Research Document - 2007/056
Application of QBRAT for a Risk Assessment of the Invasive Tunicate Didemnum sp. in British Columbia
By Herborg, L.-M. and T.W. Therriault
The invasive tunicate Didemnum sp. has been reported in Canadian waters and has the potential to negatively impact native flora and fauna. In British Columbia, limited surveys have found Didemnum sp. in the Strait of Georgia and at sites along the west coast of Vancouver Island. This tunicate possesses several traits that likely enhance its invasion success including its ability to grow and sexually reproduce quickly, smother competing or co-occurring organisms, and its tolerance of a wide variety of environmental conditions. Didemnum sp. has the potential to negatively impact water quality, macrophytes, invertebrates, fishes, and aquaculture facilities. This report summarizes available information on Didemnum sp. including a taxonomic description, biological characteristics, its distribution (native and non-native ranges), and potential impacts of its invasion.
We also present a biological synopsis and a risk assessment for the British Columbia coastline. The risk assessment is based on estimates of propagule pressure, which combine the spatial distribution of aquaculture and boating facilities. Additionally, it incorporates measures of environmental suitability from a environmental niche model. Impact is measured based on the sensitive habitat and shellfish aquaculture facilities. Overall, the Strait of Georgia (the current location of most Didemnum sp sightings) has the highest total biological risk as calculated by QBRAT. The next highest risks are predicted for Johnstone Straight and three different areas along the west coast of Vancouver Island.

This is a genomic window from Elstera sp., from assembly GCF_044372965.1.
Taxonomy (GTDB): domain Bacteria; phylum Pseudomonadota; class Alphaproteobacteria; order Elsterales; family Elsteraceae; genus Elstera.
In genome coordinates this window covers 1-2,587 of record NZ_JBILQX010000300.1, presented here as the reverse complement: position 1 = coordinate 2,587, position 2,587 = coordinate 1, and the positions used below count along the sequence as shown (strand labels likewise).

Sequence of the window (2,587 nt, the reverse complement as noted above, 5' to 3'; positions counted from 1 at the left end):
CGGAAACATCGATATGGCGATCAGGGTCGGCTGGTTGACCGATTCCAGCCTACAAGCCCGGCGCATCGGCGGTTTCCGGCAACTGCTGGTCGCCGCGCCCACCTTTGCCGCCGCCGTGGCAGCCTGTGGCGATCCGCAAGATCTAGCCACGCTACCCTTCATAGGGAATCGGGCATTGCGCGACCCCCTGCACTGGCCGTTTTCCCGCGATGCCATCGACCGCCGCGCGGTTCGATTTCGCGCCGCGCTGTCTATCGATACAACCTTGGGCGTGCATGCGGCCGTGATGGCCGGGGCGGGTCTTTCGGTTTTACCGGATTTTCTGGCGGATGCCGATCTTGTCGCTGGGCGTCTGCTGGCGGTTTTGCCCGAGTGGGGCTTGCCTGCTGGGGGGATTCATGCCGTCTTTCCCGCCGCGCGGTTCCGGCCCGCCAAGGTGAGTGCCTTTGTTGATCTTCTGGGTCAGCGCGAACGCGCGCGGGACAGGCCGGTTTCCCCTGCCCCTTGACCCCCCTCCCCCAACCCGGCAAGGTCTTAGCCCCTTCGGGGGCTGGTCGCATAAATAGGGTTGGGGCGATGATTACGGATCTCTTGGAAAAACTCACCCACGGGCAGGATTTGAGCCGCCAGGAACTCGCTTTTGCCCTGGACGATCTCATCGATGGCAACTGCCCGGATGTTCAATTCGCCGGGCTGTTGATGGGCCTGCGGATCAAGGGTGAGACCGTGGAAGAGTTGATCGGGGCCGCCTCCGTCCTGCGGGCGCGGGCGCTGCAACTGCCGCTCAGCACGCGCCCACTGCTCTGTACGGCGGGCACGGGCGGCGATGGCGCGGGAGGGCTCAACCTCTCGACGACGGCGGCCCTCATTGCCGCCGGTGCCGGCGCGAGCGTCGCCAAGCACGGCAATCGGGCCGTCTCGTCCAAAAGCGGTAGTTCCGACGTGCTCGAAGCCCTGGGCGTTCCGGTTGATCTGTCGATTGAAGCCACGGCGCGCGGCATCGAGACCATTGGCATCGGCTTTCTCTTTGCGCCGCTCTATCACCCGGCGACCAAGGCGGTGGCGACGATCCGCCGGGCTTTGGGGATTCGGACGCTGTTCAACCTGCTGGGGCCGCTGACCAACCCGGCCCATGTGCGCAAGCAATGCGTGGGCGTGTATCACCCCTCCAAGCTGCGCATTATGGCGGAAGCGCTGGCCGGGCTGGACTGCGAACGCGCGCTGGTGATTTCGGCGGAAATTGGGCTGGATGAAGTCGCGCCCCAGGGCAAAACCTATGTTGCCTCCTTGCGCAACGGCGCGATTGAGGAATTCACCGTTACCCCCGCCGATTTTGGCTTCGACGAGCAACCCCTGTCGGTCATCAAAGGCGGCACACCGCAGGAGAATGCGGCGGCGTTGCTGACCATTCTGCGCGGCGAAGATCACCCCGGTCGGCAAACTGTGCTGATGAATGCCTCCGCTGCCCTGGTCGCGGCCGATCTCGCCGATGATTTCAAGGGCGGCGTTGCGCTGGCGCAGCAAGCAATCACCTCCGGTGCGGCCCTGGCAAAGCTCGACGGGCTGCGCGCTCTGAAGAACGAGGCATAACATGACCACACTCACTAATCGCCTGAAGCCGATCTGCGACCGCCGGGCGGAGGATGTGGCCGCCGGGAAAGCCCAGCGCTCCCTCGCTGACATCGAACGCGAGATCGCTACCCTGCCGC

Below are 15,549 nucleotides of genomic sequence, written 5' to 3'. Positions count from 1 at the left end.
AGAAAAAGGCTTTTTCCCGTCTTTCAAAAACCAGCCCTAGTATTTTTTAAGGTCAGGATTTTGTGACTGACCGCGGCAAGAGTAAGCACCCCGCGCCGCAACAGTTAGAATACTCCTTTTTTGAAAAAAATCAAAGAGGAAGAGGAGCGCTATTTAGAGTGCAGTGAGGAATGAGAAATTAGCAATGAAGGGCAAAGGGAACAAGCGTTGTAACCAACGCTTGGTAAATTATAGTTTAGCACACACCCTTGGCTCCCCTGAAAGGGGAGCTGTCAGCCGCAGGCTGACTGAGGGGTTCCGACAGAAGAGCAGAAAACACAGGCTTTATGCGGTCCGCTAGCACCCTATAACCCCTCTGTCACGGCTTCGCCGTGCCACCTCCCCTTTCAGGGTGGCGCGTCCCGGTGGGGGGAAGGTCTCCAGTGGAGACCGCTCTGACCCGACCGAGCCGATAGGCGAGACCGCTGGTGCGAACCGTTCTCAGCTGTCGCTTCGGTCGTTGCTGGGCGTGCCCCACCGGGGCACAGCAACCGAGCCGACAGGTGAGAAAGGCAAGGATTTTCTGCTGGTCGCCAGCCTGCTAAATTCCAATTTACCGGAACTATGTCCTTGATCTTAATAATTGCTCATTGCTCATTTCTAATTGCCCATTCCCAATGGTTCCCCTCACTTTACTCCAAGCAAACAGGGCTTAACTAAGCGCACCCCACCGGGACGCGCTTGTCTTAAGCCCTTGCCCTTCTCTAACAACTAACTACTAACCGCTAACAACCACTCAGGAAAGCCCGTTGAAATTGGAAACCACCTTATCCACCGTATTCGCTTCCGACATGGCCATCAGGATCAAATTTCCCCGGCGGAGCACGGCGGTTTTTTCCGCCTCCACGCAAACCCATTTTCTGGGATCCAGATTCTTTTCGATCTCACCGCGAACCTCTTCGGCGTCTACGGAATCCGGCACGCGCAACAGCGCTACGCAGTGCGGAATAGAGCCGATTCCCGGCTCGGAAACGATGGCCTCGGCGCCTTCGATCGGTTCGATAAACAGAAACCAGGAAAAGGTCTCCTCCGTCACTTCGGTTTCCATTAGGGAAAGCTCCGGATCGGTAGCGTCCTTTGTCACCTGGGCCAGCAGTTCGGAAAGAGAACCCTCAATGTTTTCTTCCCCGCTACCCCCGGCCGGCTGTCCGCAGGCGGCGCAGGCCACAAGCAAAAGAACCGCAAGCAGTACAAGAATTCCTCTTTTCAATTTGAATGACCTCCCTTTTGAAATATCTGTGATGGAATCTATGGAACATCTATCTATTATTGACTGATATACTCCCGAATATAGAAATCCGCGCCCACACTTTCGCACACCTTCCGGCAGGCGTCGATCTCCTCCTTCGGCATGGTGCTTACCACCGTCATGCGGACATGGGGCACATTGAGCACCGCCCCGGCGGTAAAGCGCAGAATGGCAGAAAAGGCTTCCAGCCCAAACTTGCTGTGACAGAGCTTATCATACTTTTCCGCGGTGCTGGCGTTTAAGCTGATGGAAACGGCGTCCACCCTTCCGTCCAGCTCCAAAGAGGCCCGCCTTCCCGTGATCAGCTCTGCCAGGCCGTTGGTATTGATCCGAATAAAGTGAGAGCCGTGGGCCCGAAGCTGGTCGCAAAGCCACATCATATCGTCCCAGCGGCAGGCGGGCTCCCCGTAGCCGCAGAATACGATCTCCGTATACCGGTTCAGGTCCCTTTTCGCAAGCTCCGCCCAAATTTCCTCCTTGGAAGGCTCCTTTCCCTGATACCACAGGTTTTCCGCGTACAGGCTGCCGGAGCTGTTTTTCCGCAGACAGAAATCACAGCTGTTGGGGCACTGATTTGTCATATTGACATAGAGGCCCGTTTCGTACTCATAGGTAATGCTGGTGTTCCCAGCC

A sensitivity analysis of different methods of determining impact, discovered a very strong effect on the risk ranking for the different study areas. This highlights the great importance of developing clearer guidelines on quantifying impact for comparable results.
Report a problem or mistake on this page
- Date modified: